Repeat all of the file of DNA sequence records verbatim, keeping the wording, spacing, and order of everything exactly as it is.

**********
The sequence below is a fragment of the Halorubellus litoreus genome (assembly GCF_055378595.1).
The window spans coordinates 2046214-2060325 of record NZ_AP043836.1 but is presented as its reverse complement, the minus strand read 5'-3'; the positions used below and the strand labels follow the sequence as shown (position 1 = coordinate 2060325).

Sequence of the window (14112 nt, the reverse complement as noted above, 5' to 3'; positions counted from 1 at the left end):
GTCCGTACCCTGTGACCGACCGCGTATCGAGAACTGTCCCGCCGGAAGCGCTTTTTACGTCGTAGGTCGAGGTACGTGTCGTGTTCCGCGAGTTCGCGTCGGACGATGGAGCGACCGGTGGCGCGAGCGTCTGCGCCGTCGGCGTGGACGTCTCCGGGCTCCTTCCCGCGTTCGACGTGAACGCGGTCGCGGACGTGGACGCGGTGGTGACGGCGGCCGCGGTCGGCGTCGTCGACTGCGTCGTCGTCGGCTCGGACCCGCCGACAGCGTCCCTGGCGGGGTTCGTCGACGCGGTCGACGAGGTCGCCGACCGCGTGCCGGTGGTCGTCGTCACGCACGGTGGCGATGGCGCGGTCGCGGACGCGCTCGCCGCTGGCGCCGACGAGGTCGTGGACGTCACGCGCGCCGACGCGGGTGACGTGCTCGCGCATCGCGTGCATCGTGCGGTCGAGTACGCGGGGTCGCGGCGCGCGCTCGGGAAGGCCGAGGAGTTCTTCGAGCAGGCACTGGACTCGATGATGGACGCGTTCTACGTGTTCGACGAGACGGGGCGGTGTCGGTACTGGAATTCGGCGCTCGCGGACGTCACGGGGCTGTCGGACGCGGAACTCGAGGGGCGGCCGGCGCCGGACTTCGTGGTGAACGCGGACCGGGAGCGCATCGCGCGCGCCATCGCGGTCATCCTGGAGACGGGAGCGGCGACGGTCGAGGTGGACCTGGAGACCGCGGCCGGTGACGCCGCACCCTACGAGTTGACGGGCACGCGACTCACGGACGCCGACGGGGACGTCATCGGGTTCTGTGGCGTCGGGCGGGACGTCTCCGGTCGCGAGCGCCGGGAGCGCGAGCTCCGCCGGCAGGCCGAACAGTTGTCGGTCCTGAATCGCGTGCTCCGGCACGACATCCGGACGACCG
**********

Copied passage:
The sequence below is a fragment of the Halorubellus litoreus genome (assembly GCF_055378595.1).
The window spans coordinates 2046214-2060325 of record NZ_AP043836.1 but is presented as its reverse complement, the minus strand read 5'-3'; the positions used below and the strand labels follow the sequence as shown (position 1 = coordinate 2060325).

Sequence of the window (14112 nt, the reverse complement as noted above, 5' to 3'; positions counted from 1 at the left end):
GTCCGTACCCTGTGACCGACCGCGTATCGAGAACTGTCCCGCCGGAAGCGCTTTTTACGTCGTAGGTCGAGGTACGTGTCGTGTTCCGCGAGTTCGCGTCGGACGATGGAGCGACCGGTGGCGCGAGCGTCTGCGCCGTCGGCGTGGACGTCTCCGGGCTCCTTCCCGCGTTCGACGTGAACGCGGTCGCGGACGTGGACGCGGTGGTGACGGCGGCCGCGGTCGGCGTCGTCGACTGCGTCGTCGTCGGCTCGGACCCGCCGACAGCGTCCCTGGCGGGGTTCGTCGACGCGGTCGACGAGGTCGCCGACCGCGTGCCGGTGGTCGTCGTCACGCACGGTGGCGATGGCGCGGTCGCGGACGCGCTCGCCGCTGGCGCCGACGAGGTCGTGGACGTCACGCGCGCCGACGCGGGTGACGTGCTCGCGCATCGCGTGCATCGTGCGGTCGAGTACGCGGGGTCGCGGCGCGCGCTCGGGAAGGCCGAGGAGTTCTTCGAGCAGGCACTGGACTCGATGATGGACGCGTTCTACGTGTTCGACGAGACGGGGCGGTGTCGGTACTGGAATTCGGCGCTCGCGGACGTCACGGGGCTGTCGGACGCGGAACTCGAGGGGCGGCCGGCGCCGGACTTCGTGGTGAACGCGGACCGGGAGCGCATCGCGCGCGCCATCGCGGTCATCCTGGAGACGGGAGCGGCGACGGTCGAGGTGGACCTGGAGACCGCGGCCGGTGACGCCGCACCCTACGAGTTGACGGGCACGCGACTCACGGACGCCGACGGGGACGTCATCGGGTTCTGTGGCGTCGGGCGGGACGTCTCCGGTCGCGAGCGCCGGGAGCGCGAGCTCCGCCGGCAGGCCGAACAGTTGTCGGTCCTGAATCGCGTGCTCCGGCACGACATCCGGACGACCG